A Villain After My Own Heart…

 A Villain After My Own Heart


There is a Jeckle Inside You Mr. Hyde

What is it with Nell’s fascination with Dudley’s horse? I mean, what kind of subversive deviants wrote this script?

I have been puttering around Chapter One of this year’s Nano project (Book 3 of a mostly-incomprehensible trilogy) because I have been dreading writing about the bad guy. Last night I took a stab at it. (I’m surprised my laptop isn’t bleeding.) But I find it really difficult to even want to write the parts of the book that involve conflict. No wonder Quentin Tarantino has so many guns and swords in his creations…there’s something about an antagonist that is so…so…antagonizing!


Stories resonate because of conflict. What would Star Wars be without Darth Vader? Who would breathe heavily into our ears and make us wish we had the light-up phallic symbol to battle our fathers with? (Uhh, that got kinda weird. Sorry ‘bout that.) What makes a perfectly rotten character so good?


My favorite villain of all time would be just about any character played by Alan Rickman. He just has such a flair for it. His best line ever, was when he played the Sheriff of Nottingham in the dreadful Robin Hood production starring Bull Durham. Following an incredibly vexing day, Nottingham stomps down the halls of the castle yelling: “Cancel the kitchen scraps for lepers and orphans, no more merciful beheadings, and call off Christmas!” Even when he plays a good guy, like the bulbous-headed alien in Galaxy Quest, he gets to be the snarky sidekick who makes all the astute observations about the narcissistic Captain Nesmith played by Tim Allen. Don’t get me started on his bad boy, Severus Snape.* He could make a girl go all Slytherin!  Uhh, where was I?  Oh, right, building the perfect bad guy.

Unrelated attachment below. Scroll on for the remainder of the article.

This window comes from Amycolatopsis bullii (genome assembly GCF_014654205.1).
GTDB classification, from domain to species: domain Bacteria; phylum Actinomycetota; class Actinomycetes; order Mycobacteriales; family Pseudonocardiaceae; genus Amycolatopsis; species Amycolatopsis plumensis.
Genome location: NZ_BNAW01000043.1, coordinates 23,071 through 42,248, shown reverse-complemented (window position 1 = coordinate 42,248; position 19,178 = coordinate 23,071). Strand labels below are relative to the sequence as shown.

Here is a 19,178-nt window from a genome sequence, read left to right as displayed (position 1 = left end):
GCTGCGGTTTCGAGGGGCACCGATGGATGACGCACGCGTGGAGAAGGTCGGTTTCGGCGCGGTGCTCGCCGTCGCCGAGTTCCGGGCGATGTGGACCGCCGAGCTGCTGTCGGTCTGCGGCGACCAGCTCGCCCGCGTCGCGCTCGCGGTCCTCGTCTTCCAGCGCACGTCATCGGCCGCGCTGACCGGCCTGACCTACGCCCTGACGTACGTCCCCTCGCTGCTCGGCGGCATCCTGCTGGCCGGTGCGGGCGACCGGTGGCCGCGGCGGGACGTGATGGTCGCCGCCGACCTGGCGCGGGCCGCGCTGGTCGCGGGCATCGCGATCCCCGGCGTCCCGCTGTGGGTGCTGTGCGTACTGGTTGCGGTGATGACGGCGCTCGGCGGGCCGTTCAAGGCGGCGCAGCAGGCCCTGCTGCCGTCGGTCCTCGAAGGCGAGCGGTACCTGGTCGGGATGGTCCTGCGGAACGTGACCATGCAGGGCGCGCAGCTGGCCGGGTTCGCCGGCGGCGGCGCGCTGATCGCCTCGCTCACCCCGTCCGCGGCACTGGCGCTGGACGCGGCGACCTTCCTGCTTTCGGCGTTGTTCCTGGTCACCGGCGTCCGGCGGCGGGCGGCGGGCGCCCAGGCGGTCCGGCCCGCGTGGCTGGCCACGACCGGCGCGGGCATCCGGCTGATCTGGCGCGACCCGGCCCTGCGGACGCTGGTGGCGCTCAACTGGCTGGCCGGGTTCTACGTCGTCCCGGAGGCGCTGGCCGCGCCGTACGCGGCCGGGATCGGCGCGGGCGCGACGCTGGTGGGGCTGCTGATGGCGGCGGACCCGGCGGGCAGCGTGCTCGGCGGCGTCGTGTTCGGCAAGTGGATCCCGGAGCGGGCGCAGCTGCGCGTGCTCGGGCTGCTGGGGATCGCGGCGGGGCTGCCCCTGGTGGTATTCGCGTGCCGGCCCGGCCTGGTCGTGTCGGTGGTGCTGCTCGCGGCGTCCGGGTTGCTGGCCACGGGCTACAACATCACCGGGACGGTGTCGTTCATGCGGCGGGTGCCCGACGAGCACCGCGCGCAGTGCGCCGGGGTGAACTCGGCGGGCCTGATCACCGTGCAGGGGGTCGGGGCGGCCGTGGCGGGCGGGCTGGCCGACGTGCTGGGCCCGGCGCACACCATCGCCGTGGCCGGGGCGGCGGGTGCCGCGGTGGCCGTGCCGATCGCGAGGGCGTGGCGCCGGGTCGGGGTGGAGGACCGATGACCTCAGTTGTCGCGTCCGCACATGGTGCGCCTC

Everybody loves to hate the bad guy. They give the story depth and flavor. They get all the best lines—if not the girl. They are usually the more exciting character—heroes tend to be all alike in their sterling qualities. As a writer you have to examine the development of both halves of the equation: Is a valiant, brave, but predictable leading man bringing your book down? Bring on the sly, devious lothario to ripen up a flaccid plot. If he looks good in tight leather—bonus!

It is very hard to create a villain that isn’t a one-dimensional Snidely Whiplash standing over the girl tied to the railroad tracks**, twirling his mustachio and cackling “I’ve got you now, Dudly Do-Right! Mwa ha ha ha.” Everything I write seems to be a challenge to my desire to make an unredeemable villain who isn’t a cardboard cutout. When I have to write about the motivations or methods of my current villain, I am repelled delving into the monster I have created.  Am I alone in this?

I leave it to you, the writer. How do you write a character that just won’t play nice? For now, I just ask myself one question: “What Would Snidely Do?”

Asterisk Bedazzled Footnotes:

*Hats off to J.K. Rowling that she managed to sneak a hero in dressed as a villain. Not many authors can carry that off! (Blatant appeal to vanity in hopes she won’t sue for my use of the above ‘Slytherin’ artwork.)